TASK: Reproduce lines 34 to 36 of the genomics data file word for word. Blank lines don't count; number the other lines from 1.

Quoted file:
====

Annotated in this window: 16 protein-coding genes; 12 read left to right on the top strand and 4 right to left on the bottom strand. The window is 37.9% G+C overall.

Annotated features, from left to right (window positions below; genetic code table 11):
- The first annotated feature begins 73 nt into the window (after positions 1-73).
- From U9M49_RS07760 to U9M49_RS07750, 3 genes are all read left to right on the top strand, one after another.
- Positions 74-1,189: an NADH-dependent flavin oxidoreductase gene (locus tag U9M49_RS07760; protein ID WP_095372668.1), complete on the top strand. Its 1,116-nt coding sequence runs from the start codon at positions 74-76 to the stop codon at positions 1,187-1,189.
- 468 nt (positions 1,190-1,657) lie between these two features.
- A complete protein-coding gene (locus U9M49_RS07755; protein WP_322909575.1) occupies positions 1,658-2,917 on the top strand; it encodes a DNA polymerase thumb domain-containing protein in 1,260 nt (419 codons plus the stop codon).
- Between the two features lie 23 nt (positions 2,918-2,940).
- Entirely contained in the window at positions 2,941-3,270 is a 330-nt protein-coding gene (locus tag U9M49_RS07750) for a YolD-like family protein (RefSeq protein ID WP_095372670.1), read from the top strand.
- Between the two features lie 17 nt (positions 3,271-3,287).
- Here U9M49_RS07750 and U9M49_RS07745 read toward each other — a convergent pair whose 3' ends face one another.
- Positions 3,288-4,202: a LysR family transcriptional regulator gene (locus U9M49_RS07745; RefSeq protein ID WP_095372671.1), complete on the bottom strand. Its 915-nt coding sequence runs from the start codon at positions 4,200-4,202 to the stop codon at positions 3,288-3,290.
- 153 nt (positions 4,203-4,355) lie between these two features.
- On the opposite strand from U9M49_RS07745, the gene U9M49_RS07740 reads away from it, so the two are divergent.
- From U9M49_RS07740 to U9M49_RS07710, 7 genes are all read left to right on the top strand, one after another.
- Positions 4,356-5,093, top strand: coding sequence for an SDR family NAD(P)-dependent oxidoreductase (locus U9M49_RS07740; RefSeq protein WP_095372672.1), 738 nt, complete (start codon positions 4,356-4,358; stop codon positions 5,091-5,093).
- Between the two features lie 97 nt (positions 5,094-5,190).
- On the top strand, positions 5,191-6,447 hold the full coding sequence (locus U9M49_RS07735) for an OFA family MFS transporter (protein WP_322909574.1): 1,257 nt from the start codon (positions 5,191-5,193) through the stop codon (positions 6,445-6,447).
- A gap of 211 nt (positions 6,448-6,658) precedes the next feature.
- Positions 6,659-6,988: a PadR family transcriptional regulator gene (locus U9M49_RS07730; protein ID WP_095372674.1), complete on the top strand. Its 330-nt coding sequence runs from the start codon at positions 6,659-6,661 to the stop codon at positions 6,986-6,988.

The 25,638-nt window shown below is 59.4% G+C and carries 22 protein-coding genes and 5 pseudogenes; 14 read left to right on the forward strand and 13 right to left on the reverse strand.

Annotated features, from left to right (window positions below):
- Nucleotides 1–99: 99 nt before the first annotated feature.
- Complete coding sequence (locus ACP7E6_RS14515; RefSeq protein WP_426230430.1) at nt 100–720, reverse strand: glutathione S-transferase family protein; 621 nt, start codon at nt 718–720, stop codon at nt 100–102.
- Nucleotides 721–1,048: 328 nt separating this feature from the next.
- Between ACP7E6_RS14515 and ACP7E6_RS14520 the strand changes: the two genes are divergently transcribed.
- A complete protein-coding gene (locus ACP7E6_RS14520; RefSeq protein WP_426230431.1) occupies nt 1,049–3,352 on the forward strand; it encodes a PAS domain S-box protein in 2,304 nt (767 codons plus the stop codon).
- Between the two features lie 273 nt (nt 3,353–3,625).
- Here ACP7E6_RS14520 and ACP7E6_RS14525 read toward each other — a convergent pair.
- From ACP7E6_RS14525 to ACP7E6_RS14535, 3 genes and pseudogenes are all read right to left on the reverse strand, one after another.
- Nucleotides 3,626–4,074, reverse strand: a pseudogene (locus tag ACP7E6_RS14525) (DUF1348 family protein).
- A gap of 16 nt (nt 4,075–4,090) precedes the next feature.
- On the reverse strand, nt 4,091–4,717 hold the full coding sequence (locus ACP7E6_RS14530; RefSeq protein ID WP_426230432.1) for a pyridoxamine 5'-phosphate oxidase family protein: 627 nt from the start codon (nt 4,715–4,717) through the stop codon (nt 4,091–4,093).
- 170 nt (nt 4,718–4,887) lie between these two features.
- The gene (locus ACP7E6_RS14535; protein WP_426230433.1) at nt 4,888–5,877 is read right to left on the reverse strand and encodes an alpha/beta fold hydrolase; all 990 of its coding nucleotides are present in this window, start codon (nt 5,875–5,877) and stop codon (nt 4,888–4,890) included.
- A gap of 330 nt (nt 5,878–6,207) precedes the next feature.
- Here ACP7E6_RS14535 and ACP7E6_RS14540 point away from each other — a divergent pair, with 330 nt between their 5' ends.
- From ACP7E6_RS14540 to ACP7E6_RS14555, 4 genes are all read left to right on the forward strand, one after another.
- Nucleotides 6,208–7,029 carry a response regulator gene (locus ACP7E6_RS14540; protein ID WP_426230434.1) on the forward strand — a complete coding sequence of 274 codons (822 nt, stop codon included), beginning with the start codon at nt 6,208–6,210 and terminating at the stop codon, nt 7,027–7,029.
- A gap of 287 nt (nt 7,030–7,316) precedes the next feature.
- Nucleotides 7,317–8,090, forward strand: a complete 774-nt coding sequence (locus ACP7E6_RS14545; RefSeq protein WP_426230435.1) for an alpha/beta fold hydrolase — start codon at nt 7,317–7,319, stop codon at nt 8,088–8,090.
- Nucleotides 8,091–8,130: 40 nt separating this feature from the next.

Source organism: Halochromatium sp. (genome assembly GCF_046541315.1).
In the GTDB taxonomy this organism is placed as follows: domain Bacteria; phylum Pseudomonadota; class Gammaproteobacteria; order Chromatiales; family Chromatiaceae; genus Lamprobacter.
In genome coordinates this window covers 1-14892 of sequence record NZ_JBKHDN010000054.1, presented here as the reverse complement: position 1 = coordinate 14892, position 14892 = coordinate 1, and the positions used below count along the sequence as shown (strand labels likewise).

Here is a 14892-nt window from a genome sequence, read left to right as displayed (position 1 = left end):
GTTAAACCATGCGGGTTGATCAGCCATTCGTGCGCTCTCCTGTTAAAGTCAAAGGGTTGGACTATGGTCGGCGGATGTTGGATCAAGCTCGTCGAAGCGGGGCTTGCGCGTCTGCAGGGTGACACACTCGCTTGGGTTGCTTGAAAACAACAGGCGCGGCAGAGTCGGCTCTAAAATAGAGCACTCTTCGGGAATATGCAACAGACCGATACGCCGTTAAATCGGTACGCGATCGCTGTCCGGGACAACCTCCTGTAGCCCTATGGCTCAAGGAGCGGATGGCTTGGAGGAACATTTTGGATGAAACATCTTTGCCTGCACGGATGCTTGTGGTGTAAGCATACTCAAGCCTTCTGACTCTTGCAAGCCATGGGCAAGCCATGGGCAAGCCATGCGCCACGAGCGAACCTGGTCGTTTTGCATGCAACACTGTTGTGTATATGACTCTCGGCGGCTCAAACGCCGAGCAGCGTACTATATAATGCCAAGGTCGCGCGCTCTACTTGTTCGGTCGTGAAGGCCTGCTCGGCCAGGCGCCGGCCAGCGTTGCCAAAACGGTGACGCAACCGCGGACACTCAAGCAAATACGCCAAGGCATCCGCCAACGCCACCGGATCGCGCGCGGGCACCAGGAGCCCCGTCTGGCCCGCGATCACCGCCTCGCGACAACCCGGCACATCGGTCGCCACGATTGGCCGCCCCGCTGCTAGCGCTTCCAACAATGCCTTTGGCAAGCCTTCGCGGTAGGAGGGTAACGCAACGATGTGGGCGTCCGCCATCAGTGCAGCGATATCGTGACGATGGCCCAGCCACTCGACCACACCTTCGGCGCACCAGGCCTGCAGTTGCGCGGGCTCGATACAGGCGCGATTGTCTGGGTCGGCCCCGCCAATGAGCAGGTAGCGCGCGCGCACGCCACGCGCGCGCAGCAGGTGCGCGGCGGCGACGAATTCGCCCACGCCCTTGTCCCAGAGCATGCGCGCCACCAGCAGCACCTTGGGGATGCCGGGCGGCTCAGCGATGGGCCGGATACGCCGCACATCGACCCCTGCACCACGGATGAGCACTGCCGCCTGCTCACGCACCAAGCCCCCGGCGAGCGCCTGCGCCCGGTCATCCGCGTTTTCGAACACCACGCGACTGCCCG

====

- 170 nt (nt 4,718–4,887) lie between these two features.
- The gene (locus ACP7E6_RS14535; protein WP_426230433.1) at nt 4,888–5,877 is read right to left on the reverse strand and encodes an alpha/beta fold hydrolase; all 990 of its coding nucleotides are present in this window, start codon (nt 5,875–5,877) and stop codon (nt 4,888–4,890) included.
- A gap of 330 nt (nt 5,878–6,207) precedes the next feature.